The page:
If you’re caring for kittens, there are a few things you need to do to keep them healthy and get them ready for adoption!
How do vaccines work?
Vaccines work by stimulating the immune system to recognize and fight a particular microorganism such as a virus, bacteria, or other infectious organism.
The vaccine mimics a true infection, making the immune system able to protect the body in the future. Depending on the type of vaccine, it will help prevent or lessen the severity of the infection.
It’s important to note that while vaccination can prevent illness, it can’t block microorganisms from getting into the kitten’s body. This means that the kitten might not look sick, but it can still spread the disease to other kittens, especially if unvaccinated.
Core kitten vaccines
Core vaccines are recommended for all kittens and cats with unknown vaccination history.
The FVRCP vaccine protects against feline rhinotracheitis, feline calicivirus, and feline panleukopenia. Calicivirus and rhinotracheitis are the two viruses most commonly responsible for upper respiratory infections, and almost all cats are exposed to them at some point in their life.
Panleukopenia is a parvovirus that is often fatal—especially in tiny kittens.
Kittens can receive their first FVRCP vaccine between six and eight weeks of age (though some high volume shelters are starting at four weeks). It needs to be boosted every two to four weeks until 16 weeks of age.
The rabies vaccine is required by law in many states (and by most vets and boarding facilities). It is typically given between 12 and 16 weeks of age, and is boosted every one to three years, depending on the specific vaccine used.
Non-core vaccines are considered on a case-by-case basis by your vet. Some common non-core vaccines include feline leukemia, feline AIDS, feline infectious peritonitis, Chlamydophila felis, and Bordetella bronchiseptica.
Your vet can help you decide if any of these vaccines are beneficial for your kitten.
All kittens should be treated for common gastrointestinal parasites, like roundworms and hookworms, and sometimes, tapeworms.
Pyrantel (Nemex, Strongid)
Pyrantel (brands names Nemex and Strongid) is effective against roundworms and hookworms and is safe for kittens and pregnant queens. Deworming should start at two weeks of age, then be repeated every two weeks until 16 weeks.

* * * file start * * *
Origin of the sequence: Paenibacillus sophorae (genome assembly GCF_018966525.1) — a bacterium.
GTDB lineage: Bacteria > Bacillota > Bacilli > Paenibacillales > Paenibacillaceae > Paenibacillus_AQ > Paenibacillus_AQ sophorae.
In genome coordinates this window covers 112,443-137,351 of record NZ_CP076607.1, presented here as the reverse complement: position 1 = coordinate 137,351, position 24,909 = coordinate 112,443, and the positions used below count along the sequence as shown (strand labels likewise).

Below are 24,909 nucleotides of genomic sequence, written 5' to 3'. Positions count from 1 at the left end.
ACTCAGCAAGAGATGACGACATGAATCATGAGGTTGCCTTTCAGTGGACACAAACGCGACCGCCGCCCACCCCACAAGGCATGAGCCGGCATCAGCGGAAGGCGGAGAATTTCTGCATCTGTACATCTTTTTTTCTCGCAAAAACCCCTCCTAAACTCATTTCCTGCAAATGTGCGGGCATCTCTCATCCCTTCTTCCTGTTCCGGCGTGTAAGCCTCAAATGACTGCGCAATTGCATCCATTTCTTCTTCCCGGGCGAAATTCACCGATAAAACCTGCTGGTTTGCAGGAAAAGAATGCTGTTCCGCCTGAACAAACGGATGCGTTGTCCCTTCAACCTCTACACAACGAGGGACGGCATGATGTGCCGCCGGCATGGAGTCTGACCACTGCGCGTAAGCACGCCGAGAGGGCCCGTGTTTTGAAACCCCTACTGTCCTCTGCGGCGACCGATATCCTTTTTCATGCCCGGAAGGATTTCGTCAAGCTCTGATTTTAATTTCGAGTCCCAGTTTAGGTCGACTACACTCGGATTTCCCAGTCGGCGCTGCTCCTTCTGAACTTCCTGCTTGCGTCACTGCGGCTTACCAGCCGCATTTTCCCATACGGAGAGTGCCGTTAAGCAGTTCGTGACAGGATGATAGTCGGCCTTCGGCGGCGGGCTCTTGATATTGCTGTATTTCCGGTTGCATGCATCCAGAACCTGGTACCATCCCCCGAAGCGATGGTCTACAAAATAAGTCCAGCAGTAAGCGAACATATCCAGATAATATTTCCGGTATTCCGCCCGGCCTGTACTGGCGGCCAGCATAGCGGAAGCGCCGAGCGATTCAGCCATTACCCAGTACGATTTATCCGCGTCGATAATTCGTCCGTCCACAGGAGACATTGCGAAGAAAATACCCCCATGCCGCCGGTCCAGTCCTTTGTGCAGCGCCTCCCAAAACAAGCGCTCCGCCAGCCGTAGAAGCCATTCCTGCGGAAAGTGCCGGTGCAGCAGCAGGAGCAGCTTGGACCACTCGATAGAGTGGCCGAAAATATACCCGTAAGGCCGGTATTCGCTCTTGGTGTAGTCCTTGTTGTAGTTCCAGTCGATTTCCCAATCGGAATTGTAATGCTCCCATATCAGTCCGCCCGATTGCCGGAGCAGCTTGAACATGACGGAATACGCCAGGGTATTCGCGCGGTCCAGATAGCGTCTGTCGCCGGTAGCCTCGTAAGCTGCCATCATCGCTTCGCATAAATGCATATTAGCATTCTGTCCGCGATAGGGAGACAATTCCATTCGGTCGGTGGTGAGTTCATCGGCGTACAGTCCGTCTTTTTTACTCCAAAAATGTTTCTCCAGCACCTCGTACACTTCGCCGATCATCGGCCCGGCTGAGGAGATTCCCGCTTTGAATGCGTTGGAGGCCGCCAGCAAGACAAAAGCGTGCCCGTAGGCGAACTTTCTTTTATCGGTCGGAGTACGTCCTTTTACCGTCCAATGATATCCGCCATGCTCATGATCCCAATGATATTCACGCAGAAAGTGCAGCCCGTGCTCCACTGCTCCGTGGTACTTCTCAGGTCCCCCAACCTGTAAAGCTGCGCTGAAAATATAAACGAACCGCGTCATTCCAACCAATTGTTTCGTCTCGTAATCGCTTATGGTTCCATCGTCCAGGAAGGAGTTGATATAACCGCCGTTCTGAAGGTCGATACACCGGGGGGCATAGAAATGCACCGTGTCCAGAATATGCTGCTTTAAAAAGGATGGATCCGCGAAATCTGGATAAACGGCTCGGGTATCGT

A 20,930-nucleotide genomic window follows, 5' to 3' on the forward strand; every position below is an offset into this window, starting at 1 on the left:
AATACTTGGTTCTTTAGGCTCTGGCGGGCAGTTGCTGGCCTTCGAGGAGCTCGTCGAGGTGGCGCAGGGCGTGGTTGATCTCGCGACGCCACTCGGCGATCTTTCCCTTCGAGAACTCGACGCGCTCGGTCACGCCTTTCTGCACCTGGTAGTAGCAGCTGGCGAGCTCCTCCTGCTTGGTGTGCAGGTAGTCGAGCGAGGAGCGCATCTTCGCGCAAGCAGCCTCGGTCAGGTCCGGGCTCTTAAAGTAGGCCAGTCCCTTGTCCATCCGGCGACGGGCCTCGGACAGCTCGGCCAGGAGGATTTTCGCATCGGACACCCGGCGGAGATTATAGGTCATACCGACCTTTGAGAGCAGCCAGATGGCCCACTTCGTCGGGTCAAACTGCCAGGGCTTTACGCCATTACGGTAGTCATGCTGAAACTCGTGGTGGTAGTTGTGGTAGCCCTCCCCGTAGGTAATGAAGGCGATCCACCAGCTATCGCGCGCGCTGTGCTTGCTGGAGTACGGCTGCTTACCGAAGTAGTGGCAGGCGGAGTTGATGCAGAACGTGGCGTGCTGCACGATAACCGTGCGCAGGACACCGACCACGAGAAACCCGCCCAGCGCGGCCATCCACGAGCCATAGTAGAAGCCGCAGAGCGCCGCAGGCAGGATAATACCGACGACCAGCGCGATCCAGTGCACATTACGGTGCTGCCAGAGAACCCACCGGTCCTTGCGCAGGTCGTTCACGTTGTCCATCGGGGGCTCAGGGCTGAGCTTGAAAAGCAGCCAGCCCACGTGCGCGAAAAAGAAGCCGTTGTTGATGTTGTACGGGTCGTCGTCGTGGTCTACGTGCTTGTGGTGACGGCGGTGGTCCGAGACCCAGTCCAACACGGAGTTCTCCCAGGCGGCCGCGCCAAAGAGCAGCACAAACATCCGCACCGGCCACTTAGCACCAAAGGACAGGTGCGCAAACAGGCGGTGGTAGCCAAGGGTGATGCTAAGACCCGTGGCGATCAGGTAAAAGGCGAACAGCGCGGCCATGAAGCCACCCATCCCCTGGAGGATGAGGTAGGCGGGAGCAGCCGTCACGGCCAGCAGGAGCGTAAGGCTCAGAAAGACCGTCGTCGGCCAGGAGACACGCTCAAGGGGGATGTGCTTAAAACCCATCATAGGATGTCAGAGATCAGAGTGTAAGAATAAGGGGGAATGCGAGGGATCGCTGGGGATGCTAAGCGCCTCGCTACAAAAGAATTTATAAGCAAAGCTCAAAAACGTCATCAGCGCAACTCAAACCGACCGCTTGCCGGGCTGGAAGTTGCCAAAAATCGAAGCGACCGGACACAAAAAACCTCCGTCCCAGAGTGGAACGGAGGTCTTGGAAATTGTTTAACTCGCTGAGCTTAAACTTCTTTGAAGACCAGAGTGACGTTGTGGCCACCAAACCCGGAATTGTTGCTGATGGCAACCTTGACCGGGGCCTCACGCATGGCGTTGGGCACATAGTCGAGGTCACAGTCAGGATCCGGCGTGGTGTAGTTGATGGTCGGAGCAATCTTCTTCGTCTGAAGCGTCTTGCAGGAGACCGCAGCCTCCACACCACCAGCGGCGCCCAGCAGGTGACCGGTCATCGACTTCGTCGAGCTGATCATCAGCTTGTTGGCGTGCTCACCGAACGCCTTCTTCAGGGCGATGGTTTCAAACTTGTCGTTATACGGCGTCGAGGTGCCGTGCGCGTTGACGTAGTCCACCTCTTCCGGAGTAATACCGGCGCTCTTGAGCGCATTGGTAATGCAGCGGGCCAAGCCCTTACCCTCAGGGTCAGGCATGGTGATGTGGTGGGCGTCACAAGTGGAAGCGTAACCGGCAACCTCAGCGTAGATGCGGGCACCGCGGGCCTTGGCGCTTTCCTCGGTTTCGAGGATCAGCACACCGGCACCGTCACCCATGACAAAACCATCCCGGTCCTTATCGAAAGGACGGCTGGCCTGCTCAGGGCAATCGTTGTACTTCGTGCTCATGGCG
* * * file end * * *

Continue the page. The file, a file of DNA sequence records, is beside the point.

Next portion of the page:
To deworm at home, you’ll need a:
- digital scale
- 1 cc syringe
- bottle of dewormer
The dosage for Pyrantel pamoate 50mg/ml suspension is 1 ml per 10 pounds of body weight (a two pound kitten would receive .2 ml of dewormer). Be sure not to give it too quickly, choking the kitten.
If your kitten had fleas, she likely has tapeworms as well. Tapeworms can be treated with prazquantel tablets. It’s safe for kittens six weeks and older, and you should follow-up with a second dose two weeks later.
Many kittens have other parasites, like coccidia or giardia, and will require a prescription from your vet.
Kittens over eight weeks of age should be started on a monthly, topical flea treatment. Two of the most popular options are Frontline Plus and Revolution Plus.
Frontline Plus is safe for kittens over eight weeks and 1.5 pounds, and is available over-the-counter. It kills adult fleas, flea eggs, and larvae to stop existing infestations and prevent new ones. It’s my preferred option for younger kittens.
Revolution Plus is my go-to for kittens who are a little bit older because the lowest safe dosage is 2.8 pounds. It’s a 6-in-1 topical treatment that kill fleas and ticks, prevents heartworm disease, and treats and controls roundworms, hookworms, and ear mites. Revolution Plus is a prescription product, so you’ll need to talk to your vet before starting.
Ear mites are common in young kittens, especially those rescued from outside, and they are highly contagious. If the inside of your kitten’s ears have a coffee ground appearance, you’ll want to head to your vet for an examination and ear swab.
Revolution Plus is a great option for ear mites (and my standard method), but your vet might also prescribe ivermectin. Even baby oil can be used to treat ear mites.
At eight weeks and two pounds, most kittens are ready for their spay or neuter surgery. Female kittens can go in heat as early as four months of age—and yes, they can get pregnant on their first heat—so it’s important to sterilize as soon as possible.
The best (and easiest) time to get your kitten microchipped is during spay/neuter surgery. Accidents happen, and microchipping is the best chance you have to be reunited with your beloved pet.